DVD Review — Doctor Who: The Power of the Daleks

Lost for so many years due to the BBC archival purge, The Power of the Daleks has achieved an almost reverent, legendary status amongst Doctor Who fans. The third story for Season 4, from 1966, it is also the first story for the second Doctor, Patrick Troughton, who took over from the original actor William Hartnell. With all of its six episodes wiped from existence, the entire story has been animated and matched with the surviving soundtrack. But does it live up to the very high expectations that have been created by the inability to watch it for so many years?

In the past, stories with some existing eps and some missing, have been released with the missing eps having been animated. This is the first time that the BBC have released a completely animated Doctor Who story without any of its episodes surviving. On the plus side this gives us the chance to finally see this story and hope for the release of other missing stories. On the minus side… well… the animation is not very good. In fact, it’s the worst we’ve seen so far. Yes, I know there was a limited budget and they were under the hammer to get it all done for the 50th anniversary of the story. But… it’s a bit dodgy. I can live with the limited scope of movement. But the actual illustration style is not very good. Facial shading often looks more like bruising. You get used to it after a while… but really… it would have been better to delay the release and do a better job.

The animation is in black and white on this DVD release. Interestingly, I understand that a colour version will be released on Blu-ray.

Okay, now that my rant is out of the way. What about the story?

Brilliant! Loved it! It really does live up to the all the hype. The Daleks are truly a scheming and menacing force to the reckoned with.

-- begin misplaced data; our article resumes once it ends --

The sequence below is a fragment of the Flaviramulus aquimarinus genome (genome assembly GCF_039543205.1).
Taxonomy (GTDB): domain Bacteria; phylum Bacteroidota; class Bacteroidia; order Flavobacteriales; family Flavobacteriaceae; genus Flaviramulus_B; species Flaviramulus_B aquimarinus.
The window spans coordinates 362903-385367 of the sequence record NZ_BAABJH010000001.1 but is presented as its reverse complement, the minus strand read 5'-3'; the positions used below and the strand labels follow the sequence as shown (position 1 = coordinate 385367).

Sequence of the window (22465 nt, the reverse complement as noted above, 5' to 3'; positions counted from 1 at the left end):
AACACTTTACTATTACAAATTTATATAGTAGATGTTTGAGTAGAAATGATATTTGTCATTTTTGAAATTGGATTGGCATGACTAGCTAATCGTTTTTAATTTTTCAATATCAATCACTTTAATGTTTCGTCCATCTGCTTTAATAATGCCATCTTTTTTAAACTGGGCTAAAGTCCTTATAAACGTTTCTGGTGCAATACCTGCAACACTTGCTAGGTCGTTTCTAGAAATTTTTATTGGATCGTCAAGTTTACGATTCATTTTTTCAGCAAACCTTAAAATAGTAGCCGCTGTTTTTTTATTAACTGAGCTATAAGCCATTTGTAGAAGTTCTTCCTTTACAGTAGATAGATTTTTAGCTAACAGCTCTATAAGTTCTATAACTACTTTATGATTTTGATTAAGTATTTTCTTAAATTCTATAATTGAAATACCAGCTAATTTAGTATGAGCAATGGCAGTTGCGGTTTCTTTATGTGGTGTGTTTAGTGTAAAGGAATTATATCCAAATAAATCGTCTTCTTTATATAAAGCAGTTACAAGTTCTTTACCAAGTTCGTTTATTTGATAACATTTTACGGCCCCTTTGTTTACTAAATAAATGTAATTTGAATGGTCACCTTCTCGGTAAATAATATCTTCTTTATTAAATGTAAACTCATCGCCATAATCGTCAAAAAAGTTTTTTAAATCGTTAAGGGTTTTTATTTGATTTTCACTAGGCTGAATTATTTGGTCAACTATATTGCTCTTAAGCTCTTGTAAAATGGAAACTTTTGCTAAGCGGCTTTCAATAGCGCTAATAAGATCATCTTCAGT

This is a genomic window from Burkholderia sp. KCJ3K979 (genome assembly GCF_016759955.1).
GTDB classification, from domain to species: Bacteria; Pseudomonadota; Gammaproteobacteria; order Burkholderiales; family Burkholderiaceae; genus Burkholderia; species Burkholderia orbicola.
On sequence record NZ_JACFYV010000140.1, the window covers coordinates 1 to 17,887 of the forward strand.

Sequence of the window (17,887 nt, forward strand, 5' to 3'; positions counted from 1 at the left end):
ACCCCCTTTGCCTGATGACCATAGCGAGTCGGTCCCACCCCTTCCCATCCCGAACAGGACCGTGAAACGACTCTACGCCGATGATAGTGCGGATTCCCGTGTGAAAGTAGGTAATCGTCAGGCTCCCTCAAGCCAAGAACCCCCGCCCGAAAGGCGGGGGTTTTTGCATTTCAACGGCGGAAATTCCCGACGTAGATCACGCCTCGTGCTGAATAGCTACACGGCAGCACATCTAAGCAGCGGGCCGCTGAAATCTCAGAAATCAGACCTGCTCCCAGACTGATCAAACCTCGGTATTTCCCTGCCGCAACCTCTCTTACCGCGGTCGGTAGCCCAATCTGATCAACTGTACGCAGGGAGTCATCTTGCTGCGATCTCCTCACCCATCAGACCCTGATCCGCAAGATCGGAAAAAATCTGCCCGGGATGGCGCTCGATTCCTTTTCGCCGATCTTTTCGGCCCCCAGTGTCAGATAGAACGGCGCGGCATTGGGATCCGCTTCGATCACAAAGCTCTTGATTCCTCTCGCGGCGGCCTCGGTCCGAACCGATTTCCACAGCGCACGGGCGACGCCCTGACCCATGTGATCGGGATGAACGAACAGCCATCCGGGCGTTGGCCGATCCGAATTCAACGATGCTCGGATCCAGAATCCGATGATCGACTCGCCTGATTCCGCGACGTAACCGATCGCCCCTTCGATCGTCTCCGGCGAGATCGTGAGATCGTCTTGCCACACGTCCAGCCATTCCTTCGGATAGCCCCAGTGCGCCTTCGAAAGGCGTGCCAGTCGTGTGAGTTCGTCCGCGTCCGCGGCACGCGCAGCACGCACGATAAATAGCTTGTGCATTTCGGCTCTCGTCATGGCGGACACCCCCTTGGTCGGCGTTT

The newly regenerated Doctor, along with companions Ben and Polly, arrives at the Earth colony on Vulcan, where he is mistaken for the Earth Examiner who has come to investigate the running of the colony. The colony’s head scientist recently discovered a crashed spaceship containing dormant Daleks, which he has reactivated, thinking they are simply robots that can be used as labour. Of course the Daleks have their own plans and are just playing along to get what they want. It is really quite chilling the way they intone…

“We are your servants!”

Add a rebellion, a murder and a leadership struggle into the mix and you’ve got a tense, exciting story. I really only have a couple of small quibbles…

One. The first ep is a little drawn out and the strangeness of the new Doctor a touch overplayed.

Two. Where the hell is that Dalek factory? Is it in the Dalek ship? Well then it’s a pretty bloody BIG ship and why didn’t anyone investigate that part of it. But if it’s in the colony itself? How in Hades name did they manage to appropriate that much space without anyone noticing? Okay… moving along.

It’s hard to asses performances purely from vocals and impossible to comment on productions values. Several scenes in the original, for example, featured cardboard cut-out Daleks in the background, but this was ‘corrected’ in the animation. But I can say that it sounds BRILLIANT! The remastering of the soundtrack is excellent.

If you can overlook the quality of the animation, this is damn fine viewing!

This two-disc release is marvellous, with some wonderful extras including a retrospective making-of special. There is also a reconstructed version of the story using stills from the episodes and a linking narration, which you can watch instead of (or as well as) the animated version. And there’s an entertaining commentary hosted by Toby Hadoke, with Anneke Wills (Polly), Derek Dodd (designer) and Michael Briant (production assistant).

Doctor Who: The Power of the Daleks is released in Australia on DVD by Roadshow.

Catch ya later,  George

Check out my bookish blog, Literary Clutter, hosted by Boomerang Books. 

Latest Post: 2016 – the year that was


 

This entry was posted in DVD Review Blog and tagged . Bookmark the permalink.

Leave a Reply

Your email address will not be published. Required fields are marked *

*

You may use these HTML tags and attributes: <a href="" title=""> <abbr title=""> <acronym title=""> <b> <blockquote cite=""> <cite> <code> <del datetime=""> <em> <i> <q cite=""> <strike> <strong>